It enables you to start working as an engineer-in-training immediately after graduating without needing to pursue additional academic credentials. It gives you a well-rounded education in science, math, design skills, communication and entrepreneurship. And it’s a great base for success in other careers, including medicine, law, business, academia and other areas.
A well-rounded education
As an engineering student, you will graduate with a comprehensive and well-rounded education. You will take courses in physics, chemistry, biology and math, giving you the foundations needed to succeed in engineering or other science-related professions including medicine.
Courses in writing and communication will give you the skills to articulate your ideas clearly and effectively. An emphasis on group projects will boost your interpersonal skills in communication, teamwork and leadership development.
And of course, your engineering courses further round out your education, teaching you how to design, create and innovate (more on that below!).
Learning how to design, create and innovate
There’s a reason that Dr. Carolina Tropini, Assistant Professor in the School of Biomedical Engineering states that she sees engineering as “a Renaissance approach to science, where it doesn’t matter what discipline you’re in – you’re just using different knowledge and techniques to understand and solve the problem at hand.”
As an engineering student, you will be designing and building products to solve problems from the very first months of your program in foundation year through to your final capstone project.
In first year, you’ll work in groups on a hands-on design challenge, like building an automated claw that can pick up objects that are both large and bulky as well something fragile and delicate. From second year onwards, your courses will involve projects where you are using your knowledge to develop innovative solutions to problems.
Finally, your capstone project is a great opportunity to flaunt your Renaissance skills and ability to bring everything together. Find out more about the kinds of projects our students work with industry partners. And watch our video Design, create, innovate: A career with unlimited possibilities to get a deeper perspective on how engineering sets you up for success.
Project management, entrepreneurship and so much more….
Your engineering education at UBC is holistic. You’ll be learning new ways of thinking that you can apply throughout all areas of life, and you’ll also be picking up knowledge and skills that could prove very helpful in many different career paths.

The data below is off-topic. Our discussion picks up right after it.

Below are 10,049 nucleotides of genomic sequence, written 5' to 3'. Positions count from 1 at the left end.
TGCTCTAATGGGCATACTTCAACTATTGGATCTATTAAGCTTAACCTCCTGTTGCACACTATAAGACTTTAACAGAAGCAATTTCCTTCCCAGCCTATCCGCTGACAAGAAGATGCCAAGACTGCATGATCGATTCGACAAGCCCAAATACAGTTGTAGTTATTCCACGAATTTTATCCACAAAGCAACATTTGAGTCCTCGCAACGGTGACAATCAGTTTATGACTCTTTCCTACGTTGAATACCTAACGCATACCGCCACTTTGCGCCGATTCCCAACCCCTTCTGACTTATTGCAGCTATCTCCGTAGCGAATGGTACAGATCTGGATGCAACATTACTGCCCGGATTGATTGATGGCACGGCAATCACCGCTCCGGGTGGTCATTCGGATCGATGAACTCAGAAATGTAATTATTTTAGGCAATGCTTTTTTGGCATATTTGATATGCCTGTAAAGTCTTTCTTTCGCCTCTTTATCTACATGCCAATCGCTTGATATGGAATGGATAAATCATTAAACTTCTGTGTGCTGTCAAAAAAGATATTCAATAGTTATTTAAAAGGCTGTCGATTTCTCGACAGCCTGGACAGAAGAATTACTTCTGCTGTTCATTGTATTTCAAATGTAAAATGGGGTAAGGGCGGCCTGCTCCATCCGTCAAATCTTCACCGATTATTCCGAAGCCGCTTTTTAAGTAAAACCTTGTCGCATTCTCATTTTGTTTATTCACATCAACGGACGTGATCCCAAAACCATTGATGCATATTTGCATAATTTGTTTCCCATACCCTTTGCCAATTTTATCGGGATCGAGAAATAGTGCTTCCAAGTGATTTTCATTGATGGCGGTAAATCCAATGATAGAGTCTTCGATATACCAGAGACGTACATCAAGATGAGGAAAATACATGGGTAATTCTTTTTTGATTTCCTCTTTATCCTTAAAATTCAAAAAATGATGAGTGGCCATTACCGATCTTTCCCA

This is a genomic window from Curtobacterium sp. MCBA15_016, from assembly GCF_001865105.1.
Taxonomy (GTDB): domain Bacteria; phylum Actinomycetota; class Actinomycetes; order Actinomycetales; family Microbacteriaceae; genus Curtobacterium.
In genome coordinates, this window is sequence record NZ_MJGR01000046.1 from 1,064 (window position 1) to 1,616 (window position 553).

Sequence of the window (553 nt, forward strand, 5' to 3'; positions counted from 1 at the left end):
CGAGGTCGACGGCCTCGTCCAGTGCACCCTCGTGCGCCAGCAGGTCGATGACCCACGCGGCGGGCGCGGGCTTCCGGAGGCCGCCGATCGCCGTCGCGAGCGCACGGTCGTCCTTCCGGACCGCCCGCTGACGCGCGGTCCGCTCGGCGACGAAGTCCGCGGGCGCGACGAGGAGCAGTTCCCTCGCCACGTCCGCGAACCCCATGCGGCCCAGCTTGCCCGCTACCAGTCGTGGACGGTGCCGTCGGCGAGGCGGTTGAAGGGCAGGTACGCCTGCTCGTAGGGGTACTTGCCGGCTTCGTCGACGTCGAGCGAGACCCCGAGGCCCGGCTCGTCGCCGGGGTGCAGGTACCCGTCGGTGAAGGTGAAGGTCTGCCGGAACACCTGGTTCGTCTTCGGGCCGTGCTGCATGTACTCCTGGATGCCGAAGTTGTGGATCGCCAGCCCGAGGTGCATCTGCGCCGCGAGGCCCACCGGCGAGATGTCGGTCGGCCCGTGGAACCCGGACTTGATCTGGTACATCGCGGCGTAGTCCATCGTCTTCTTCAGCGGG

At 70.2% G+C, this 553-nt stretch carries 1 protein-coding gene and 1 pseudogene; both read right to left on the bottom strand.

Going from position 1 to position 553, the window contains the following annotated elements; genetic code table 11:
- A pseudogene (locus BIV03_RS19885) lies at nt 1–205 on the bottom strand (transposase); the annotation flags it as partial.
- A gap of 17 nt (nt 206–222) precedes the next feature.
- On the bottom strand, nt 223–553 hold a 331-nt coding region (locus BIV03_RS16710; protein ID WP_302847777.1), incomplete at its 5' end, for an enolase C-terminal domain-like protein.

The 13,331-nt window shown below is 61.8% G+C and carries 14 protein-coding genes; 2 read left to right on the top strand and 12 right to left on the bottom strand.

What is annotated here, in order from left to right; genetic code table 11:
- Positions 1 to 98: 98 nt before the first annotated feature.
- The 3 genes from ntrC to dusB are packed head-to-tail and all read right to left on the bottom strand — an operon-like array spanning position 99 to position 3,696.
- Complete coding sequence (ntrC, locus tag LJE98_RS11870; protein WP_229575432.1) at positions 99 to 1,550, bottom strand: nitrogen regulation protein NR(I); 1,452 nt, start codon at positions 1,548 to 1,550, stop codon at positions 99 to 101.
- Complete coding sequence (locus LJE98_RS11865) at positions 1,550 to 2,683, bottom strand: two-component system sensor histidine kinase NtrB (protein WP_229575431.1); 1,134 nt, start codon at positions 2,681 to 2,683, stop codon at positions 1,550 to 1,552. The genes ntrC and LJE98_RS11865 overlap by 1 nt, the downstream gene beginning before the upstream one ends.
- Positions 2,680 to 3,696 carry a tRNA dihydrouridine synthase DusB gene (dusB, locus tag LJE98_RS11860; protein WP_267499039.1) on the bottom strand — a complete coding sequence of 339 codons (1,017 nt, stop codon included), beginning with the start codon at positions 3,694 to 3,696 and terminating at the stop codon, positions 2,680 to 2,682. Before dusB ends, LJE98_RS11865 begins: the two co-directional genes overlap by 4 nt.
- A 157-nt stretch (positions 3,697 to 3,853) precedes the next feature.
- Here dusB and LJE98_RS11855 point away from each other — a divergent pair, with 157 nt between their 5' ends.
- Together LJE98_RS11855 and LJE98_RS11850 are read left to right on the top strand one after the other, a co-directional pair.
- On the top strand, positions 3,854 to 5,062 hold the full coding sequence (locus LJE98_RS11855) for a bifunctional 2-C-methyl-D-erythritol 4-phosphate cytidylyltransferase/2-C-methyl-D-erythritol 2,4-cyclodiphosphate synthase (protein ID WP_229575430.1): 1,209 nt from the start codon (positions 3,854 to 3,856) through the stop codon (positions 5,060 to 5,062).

“UBC’s engineering program goes beyond just developing your technical and math skills,” says student Kailey Beckie. “There are courses on Indigenous consultation and project management that help you develop soft skills as well. I find that engineering teaches you to look at the world with a new lens and develop a problem-solving mindset.”
It’s why students like Miklos Sunario chose engineering over business. “What I came to realize in high school is that engineering is not just about numbers and that it is very much about solving problems, working in teams and critical thinking.” He says the engineering mindset he has been taught has been invaluable in developing his entrepreneurial venture EduBeyond, which won the Moonshot Learning Award in November 2022 in a competition of 1500 start-ups from 88 countries.
Prepare for fields beyond engineering
As you might expect, many engineering grads pursue careers in engineering, often working in industry or with public sector and non-profit organizations. Unlike other professions that require additional education after an undergraduate degree, engineers can start working in their fields right away.
Engineering can also be an excellent first degree to prepare you for other professions.
“Engineering is a great four-year professional degree,” says Dr. Lisa Tobber, an Assistant Professor of Civil Engineering. “Even if you are considering other professions – like teaching, medicine, architecture, law or virtually anything else that requires additional schooling beyond undergrad – why not get an engineering degree first? You’ll become really good at solving problems, which is a skill you can use in any field. I know some people who did engineering followed by a law degree and are now in high demand in patent, technology and construction law. A strong applied science background can also set you up for success in business, management and politics. Our province’s Minister of State for Infrastructure is an alumna of UBC Civil Engineering.”
The skills that engineers learn in their education uniquely equip them to succeed, and perhaps accounts for why more top CEOS have engineering degrees than MBAs. Our article engineers make great leaders delves into some of the reasons behind this.